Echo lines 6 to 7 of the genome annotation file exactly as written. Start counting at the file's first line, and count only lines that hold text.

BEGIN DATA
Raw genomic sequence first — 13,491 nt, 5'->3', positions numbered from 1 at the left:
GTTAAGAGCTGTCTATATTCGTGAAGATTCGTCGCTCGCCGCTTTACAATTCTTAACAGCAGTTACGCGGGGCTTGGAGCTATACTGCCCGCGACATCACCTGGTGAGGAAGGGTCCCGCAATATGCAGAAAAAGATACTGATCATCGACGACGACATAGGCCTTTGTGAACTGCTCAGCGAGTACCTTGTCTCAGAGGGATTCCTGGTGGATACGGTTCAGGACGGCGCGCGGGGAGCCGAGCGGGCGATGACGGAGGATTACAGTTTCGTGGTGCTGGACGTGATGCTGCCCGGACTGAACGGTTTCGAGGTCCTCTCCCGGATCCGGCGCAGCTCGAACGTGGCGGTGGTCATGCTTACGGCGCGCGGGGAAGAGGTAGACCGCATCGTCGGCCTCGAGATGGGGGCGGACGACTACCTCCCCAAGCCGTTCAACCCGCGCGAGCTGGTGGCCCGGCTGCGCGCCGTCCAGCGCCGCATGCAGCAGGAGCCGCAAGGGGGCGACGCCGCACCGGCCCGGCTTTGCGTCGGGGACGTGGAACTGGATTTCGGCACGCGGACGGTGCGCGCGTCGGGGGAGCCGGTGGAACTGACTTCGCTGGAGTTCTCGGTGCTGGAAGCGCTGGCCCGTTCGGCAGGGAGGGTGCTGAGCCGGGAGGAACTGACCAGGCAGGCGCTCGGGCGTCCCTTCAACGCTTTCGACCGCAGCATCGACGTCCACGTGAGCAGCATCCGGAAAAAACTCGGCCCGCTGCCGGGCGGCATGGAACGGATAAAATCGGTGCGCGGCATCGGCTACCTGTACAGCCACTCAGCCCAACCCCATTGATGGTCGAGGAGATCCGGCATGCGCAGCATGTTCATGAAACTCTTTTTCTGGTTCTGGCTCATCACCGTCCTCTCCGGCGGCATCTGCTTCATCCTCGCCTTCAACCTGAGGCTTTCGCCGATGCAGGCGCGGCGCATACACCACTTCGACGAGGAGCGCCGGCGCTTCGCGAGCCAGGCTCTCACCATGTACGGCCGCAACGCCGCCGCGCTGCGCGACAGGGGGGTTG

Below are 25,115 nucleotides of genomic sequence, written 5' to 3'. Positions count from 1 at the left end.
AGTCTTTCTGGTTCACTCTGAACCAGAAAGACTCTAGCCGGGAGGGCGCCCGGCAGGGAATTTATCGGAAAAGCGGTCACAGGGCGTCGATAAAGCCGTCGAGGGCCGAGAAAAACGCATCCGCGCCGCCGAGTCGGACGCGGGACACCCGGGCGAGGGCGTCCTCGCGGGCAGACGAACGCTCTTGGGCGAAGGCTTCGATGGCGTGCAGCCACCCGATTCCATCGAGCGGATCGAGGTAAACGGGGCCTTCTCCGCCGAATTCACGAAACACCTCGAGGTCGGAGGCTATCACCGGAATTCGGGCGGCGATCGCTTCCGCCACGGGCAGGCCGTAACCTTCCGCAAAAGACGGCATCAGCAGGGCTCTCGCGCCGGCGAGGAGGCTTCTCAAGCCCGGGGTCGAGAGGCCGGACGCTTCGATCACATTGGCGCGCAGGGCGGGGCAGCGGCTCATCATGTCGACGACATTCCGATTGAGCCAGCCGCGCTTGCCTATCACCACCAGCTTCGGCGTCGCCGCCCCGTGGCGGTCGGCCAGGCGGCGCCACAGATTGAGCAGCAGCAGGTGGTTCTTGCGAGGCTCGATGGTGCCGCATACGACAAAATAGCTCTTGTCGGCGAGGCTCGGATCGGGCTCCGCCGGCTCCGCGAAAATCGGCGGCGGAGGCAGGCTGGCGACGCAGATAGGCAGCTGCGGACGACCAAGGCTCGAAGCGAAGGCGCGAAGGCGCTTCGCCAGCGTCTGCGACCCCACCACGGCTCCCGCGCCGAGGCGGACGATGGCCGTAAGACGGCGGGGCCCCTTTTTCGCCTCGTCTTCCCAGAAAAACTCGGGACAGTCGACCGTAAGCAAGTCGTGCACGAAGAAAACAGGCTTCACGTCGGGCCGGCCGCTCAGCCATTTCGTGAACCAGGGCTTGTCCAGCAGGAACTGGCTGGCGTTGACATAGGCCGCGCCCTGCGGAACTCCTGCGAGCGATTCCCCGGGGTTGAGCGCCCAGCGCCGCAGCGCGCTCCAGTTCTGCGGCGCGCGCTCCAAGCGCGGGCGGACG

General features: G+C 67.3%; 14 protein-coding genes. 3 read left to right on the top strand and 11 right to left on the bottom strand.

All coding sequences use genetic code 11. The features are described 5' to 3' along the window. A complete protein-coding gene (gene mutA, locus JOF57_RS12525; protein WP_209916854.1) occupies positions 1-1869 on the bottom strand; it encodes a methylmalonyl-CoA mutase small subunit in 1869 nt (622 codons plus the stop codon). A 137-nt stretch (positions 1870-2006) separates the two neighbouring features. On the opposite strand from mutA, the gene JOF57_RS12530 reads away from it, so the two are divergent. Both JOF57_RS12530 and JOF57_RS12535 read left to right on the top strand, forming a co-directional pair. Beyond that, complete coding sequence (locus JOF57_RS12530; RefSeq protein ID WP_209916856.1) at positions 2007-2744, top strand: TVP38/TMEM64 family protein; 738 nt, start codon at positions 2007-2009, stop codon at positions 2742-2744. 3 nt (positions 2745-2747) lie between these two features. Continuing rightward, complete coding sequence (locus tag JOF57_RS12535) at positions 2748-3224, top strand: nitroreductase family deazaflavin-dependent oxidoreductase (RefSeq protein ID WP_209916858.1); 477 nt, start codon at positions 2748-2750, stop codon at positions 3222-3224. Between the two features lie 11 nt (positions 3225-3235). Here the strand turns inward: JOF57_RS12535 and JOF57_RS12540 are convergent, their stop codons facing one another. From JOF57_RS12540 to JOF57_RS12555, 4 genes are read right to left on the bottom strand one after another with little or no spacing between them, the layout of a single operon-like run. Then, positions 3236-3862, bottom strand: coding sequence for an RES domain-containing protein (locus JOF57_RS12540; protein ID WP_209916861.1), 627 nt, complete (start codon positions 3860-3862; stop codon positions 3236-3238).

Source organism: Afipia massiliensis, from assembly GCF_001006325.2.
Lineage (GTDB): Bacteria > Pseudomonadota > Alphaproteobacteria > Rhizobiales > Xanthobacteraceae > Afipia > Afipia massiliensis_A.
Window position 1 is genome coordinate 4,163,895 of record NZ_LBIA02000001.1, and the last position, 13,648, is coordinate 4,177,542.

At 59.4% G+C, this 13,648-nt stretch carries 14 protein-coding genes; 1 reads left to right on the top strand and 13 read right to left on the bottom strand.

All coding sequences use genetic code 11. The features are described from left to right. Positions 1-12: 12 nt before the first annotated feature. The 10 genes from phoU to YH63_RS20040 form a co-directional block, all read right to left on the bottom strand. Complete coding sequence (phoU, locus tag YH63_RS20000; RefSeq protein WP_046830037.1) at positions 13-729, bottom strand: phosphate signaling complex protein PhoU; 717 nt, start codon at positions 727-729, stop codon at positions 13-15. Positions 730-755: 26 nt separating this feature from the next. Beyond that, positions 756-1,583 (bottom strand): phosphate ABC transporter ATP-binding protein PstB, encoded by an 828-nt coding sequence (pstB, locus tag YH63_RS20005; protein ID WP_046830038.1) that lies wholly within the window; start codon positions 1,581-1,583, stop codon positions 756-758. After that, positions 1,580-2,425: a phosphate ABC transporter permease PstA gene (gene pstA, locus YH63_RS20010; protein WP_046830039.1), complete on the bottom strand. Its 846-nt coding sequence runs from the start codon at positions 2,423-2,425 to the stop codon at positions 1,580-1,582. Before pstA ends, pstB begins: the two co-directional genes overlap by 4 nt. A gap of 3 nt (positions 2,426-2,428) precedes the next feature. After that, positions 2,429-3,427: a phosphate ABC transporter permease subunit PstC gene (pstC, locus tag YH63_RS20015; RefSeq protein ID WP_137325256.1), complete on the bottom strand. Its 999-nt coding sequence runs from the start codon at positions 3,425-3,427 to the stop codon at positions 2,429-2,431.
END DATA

All coding sequences use genetic code 11. The features are described 5' to 3' along the window. A complete protein-coding gene (gene mutA, locus JOF57_RS12525; protein WP_209916854.1) occupies positions 1-1869 on the bottom strand; it encodes a methylmalonyl-CoA mutase small subunit in 1869 nt (622 codons plus the stop codon). A 137-nt stretch (positions 1870-2006) separates the two neighbouring features. On the opposite strand from mutA, the gene JOF57_RS12530 reads away from it, so the two are divergent. Both JOF57_RS12530 and JOF57_RS12535 read left to right on the top strand, forming a co-directional pair. Beyond that, complete coding sequence (locus JOF57_RS12530; RefSeq protein ID WP_209916856.1) at positions 2007-2744, top strand: TVP38/TMEM64 family protein; 738 nt, start codon at positions 2007-2009, stop codon at positions 2742-2744. 3 nt (positions 2745-2747) lie between these two features. Continuing rightward, complete coding sequence (locus tag JOF57_RS12535) at positions 2748-3224, top strand: nitroreductase family deazaflavin-dependent oxidoreductase (RefSeq protein ID WP_209916858.1); 477 nt, start codon at positions 2748-2750, stop codon at positions 3222-3224. Between the two features lie 11 nt (positions 3225-3235). Here the strand turns inward: JOF57_RS12535 and JOF57_RS12540 are convergent, their stop codons facing one another. From JOF57_RS12540 to JOF57_RS12555, 4 genes are read right to left on the bottom strand one after another with little or no spacing between them, the layout of a single operon-like run. Then, positions 3236-3862, bottom strand: coding sequence for an RES domain-containing protein (locus JOF57_RS12540; protein ID WP_209916861.1), 627 nt, complete (start codon positions 3860-3862; stop codon positions 3236-3238).

Source organism: Afipia massiliensis, from assembly GCF_001006325.2.